Australian Tropical Rainforest Plants - Online edition

Cryptocarya cocosoides B.Hyland

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Scale bar 10mm. © CSIRO
Habit, flower, stamen, staminode, gland, fruit, seedling. © CSIRO
Cotyledon stage, hypogeal germination. © CSIRO
10th leaf stage. © CSIRO

Hyland, B.P.M. (1989) Australian Systematic Botany 2: 177. Type: B. Gray 297, State Forest Reserve 700 Gillies L.A. 16.ii.1977 (QRS, holotypus).

Common name

Coconut Laurel; Laurel, Coconut


Strong coconut (Cocos nucifera) odour in the blaze.


Twigs fluted, densely clothed in tortuous, brown, erect hairs which persist until the twigs are quite old. Leaf blades about 7.3-15 x 2.5-5.5 cm. Underside of leaf blade hidden by a dense covering of straight and tortuous, brown, appressed and erect hairs when young but less so when older when glaucousness becomes apparent. Midrib depressed or flush with the upper surface. Petioles flat or channelled on the upper surface. Oil dots visible with a lens. Crushed leaves and twigs emit a strong odour (citronellol).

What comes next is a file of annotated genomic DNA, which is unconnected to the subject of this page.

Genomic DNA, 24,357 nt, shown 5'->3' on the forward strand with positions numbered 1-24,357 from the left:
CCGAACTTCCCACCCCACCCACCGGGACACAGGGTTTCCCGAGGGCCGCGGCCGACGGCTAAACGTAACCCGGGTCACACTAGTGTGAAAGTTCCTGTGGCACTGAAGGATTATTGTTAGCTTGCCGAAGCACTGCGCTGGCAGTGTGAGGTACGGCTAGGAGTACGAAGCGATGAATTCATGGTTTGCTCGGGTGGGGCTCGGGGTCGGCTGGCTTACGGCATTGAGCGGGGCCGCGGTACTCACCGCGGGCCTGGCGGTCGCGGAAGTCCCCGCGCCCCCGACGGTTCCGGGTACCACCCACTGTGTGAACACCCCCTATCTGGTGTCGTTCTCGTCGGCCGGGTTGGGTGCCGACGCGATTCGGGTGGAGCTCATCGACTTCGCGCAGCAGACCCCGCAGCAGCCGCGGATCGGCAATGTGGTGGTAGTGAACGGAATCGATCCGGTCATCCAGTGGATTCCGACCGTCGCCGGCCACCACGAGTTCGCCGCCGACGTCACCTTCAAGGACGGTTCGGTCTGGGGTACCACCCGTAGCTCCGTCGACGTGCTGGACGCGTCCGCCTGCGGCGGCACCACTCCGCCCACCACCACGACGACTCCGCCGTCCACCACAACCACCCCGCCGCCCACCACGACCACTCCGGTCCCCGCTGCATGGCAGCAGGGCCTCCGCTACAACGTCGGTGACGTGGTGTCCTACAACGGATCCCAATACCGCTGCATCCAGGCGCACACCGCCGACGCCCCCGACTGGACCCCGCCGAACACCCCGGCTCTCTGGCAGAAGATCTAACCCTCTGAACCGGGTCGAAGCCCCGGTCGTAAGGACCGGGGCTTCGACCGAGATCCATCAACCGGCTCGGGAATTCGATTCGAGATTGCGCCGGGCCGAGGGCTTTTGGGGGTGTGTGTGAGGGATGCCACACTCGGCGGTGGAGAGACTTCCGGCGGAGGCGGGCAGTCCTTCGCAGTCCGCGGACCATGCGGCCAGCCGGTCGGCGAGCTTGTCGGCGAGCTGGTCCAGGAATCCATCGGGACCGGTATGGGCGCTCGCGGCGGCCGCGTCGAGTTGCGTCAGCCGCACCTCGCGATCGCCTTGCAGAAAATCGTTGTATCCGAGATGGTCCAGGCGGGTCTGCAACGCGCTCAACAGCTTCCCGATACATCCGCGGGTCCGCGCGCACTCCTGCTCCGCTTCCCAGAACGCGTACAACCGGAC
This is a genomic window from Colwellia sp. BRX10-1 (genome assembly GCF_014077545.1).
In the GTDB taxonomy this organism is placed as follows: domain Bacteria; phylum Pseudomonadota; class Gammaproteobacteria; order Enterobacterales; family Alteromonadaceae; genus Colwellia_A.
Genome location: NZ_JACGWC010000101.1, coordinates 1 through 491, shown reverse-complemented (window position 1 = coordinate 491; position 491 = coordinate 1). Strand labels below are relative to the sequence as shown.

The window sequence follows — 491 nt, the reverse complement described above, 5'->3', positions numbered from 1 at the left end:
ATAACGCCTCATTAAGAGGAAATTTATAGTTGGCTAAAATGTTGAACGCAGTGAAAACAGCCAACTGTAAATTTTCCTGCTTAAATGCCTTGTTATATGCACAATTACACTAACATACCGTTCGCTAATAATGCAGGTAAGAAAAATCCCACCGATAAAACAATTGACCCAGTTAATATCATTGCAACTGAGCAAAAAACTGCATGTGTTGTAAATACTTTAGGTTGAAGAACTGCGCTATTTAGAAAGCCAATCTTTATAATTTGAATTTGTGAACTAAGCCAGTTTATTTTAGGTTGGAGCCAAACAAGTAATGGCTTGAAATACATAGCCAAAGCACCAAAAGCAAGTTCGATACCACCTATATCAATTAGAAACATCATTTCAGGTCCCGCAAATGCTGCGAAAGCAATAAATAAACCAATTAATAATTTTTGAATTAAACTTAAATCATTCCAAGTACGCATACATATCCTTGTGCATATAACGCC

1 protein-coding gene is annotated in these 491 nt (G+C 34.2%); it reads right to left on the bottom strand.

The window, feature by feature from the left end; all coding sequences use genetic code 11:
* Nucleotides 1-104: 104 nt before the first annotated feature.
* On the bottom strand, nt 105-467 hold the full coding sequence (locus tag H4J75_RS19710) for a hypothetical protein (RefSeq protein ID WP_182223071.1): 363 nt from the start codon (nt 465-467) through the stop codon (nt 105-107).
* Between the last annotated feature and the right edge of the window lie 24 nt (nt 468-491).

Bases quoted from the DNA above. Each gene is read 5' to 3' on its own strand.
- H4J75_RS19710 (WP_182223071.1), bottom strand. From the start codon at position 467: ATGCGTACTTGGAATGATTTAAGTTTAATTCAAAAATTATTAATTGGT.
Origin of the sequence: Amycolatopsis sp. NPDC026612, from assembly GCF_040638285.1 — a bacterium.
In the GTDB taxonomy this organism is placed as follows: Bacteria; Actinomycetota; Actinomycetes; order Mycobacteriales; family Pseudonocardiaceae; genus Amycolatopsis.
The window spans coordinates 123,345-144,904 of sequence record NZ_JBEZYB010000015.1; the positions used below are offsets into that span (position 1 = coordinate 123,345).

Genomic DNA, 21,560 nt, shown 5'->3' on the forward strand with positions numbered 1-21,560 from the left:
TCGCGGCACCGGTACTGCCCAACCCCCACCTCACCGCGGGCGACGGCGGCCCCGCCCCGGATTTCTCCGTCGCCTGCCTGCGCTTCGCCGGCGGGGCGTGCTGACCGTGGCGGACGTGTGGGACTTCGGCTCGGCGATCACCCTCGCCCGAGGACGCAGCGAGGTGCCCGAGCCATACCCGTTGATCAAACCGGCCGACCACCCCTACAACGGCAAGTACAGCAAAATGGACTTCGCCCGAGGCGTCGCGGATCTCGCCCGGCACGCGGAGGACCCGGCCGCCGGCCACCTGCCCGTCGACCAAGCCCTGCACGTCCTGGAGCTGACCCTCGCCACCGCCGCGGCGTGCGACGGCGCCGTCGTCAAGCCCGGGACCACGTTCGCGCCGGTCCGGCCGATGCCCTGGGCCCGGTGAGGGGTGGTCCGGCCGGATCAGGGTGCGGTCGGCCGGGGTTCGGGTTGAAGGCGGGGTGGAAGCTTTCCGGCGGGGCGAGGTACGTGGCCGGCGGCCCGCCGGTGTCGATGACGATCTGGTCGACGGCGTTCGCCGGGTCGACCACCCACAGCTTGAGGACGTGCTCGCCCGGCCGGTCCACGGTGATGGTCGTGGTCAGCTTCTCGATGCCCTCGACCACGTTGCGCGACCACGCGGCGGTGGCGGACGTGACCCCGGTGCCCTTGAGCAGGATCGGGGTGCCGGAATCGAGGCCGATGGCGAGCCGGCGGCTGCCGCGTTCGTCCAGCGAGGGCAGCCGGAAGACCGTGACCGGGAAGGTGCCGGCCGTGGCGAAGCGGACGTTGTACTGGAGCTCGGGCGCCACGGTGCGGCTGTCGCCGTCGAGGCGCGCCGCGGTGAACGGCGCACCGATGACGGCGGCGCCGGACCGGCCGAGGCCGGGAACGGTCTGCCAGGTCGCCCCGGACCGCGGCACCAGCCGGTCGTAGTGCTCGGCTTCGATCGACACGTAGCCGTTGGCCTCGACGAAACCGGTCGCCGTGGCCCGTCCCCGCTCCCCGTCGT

Inflorescence paniculate, scarcely exceeding the leaves. Flowers probably emit an unpleasant perfume but it is difficult to be sure because of the overpowering odour of the twigs and leaves. Lower half of the perianth tube glabrous on the inner surface. Tepals about 1.6-2.5 mm long, pubescent on the outer surface. Ovary and style glabrous.


Fruits globular or depressed globular, about 14-15 x 16-17 mm. Cotyledons white or cream.


First pair of leaves broadly ovate or cordate, about 42-52 x 30-50 mm, glaucous on the underside. At the tenth leaf stage: leaf blade glaucous below; reddish brown hairs occur on the petiole and extend onto the midrib on the upper surface of the leaf blade; crushed leaves have a strong coconut odour; oil dots very small, difficult to see, visible only with a lens. Seed germination time 24 to 46 days.

Distribution and Ecology

Endemic to NEQ, restricted to the Atherton Tableland and surrounding mountain ranges perhaps extending to the Mt Lewis area. Altitudinal range from 750-1150 m. Grows in well developed upland and mountain rain forest.

Natural History & Notes

This species has occasionally been logged and converted to sawn timber. Wood specific gravity 0.65-0.75. Hyland (1989).

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